The Four C’s of an All-Business Pistol: Classic
Classic begins with an overall appearance that is professional but functional. The Colt Lightweight Commander’s rich, reddish-brown rosewood stocks offset it’s otherwise understated gunmetal gray coloring. An upswept beavertail grip safety and slide cocking serration along with low profile Novak sights present a familiar and trusted look. Yet every good-looking feature is entirely functional. The brushed aluminum alloy frame yields a lighter overall weight.
The stocks provide excellent purchase and, in their 118-degree angle, offer natural pointability. The grip safety allows a shooter to safely hold the Colt in the web of the hand, maintain a solid grip, and in conjunction with the stocks, quickly bring the muzzle back on target when shooting. Other pistols offer better ergonomics or stocks with greater purchase. Other pistols allow a barrel to sit lower in the hand. Very few pistols; however, combine all of these functional elements like a 1911. These elements have changed very little.
Generally firearms only become classics if they prove themselves to be capable. The Colt Lightweight Commander is indeed a capable shooter, meaning it is easy and intuitive to aim and squeeze the trigger. It accurately delivers .45 ACP bullets to point of aim, without fuss. Yes, with a 1911 you have to master squeezing a grip safety, disengaging a manual safety, and squeezing a single-action trigger. Mastery of these and other elements demands practice, practice, practice.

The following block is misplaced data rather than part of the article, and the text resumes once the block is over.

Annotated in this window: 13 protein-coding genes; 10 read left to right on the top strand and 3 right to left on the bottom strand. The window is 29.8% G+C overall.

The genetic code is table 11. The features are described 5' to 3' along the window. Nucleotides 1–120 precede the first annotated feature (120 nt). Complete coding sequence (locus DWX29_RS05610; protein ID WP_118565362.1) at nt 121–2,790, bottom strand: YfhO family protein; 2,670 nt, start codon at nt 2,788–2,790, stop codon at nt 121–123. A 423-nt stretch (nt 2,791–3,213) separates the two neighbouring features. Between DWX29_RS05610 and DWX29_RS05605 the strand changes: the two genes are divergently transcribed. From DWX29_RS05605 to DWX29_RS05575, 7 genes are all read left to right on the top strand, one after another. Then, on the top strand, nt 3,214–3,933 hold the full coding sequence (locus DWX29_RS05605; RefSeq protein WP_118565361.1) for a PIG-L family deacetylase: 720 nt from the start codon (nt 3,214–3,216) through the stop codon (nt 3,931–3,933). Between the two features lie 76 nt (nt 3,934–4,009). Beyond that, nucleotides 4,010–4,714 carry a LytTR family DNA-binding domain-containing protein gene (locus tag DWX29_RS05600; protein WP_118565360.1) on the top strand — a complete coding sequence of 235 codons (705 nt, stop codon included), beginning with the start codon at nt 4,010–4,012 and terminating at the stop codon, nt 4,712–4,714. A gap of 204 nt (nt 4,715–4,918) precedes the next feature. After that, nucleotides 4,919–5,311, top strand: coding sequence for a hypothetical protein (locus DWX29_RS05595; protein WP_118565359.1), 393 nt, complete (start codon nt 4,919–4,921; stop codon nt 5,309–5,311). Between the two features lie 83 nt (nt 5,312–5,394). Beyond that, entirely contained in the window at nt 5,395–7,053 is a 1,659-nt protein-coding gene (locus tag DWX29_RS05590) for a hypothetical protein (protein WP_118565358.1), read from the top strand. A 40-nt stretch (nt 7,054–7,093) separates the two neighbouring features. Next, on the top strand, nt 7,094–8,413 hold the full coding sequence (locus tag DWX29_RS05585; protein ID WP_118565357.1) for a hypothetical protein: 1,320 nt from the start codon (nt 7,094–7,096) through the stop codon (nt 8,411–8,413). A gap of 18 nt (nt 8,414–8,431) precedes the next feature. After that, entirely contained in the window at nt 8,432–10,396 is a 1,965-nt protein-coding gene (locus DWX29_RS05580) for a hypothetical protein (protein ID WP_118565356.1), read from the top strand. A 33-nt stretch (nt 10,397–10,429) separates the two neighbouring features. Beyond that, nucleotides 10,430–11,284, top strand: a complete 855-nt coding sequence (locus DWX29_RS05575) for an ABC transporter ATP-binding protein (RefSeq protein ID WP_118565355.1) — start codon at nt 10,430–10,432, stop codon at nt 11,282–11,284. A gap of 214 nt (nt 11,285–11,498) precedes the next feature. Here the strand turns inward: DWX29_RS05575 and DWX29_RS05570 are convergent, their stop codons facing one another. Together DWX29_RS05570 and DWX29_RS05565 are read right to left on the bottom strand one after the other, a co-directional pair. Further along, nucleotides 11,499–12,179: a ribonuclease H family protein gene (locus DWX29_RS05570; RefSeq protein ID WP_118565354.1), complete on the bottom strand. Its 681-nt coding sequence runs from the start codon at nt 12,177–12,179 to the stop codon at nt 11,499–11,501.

Of course, safe, regular, consistent practice provides the means to mastering any handgun, not just 1911’s. But once a 1911 shooter masters these movements, the act of safely aiming and accurately firing becomes second nature. Some firearms experts recommend double-action revolvers or double-action-only semiautomatic pistols for new shooters or for those who cannot put in the practice required to master the more complex action of a 1911.
“Simpler” handguns may indeed be “easier” to fire as they may have no manual safety and may offer a long, smooth trigger stroke. All firearm safety and engagement rules accounted for, if a shooter is at the point of squeezing a trigger to fire a handgun, it is hard to beat the easy, short, glass rod snap of a 1911 trigger.
The Colt Lightweight Commander, even with its 4.25-inch barrel, is easy to conceal with the right holsters. Much credit goes the thin slide – well under one inch in most variations. Eminently concealable in an inside-the-waistband holster, the Colt Lightweight Commander can disappear under just a T-shirt and shorts.
That’s because thin and flat is actually easier to hide than small and chunky. Granted, other handguns exist that are thinner and flatter than the 1911. At some point, however, too much reduction in size negatively affects a pistol’s capability. In other words, if you can’t shoot a small pistol well, then what’s the point of carrying it concealed for self-protection? The Colt Lightweight Commander weighs in at 27 ounces (unloaded) but its excellent concealability is more a function of its thin and flat design.
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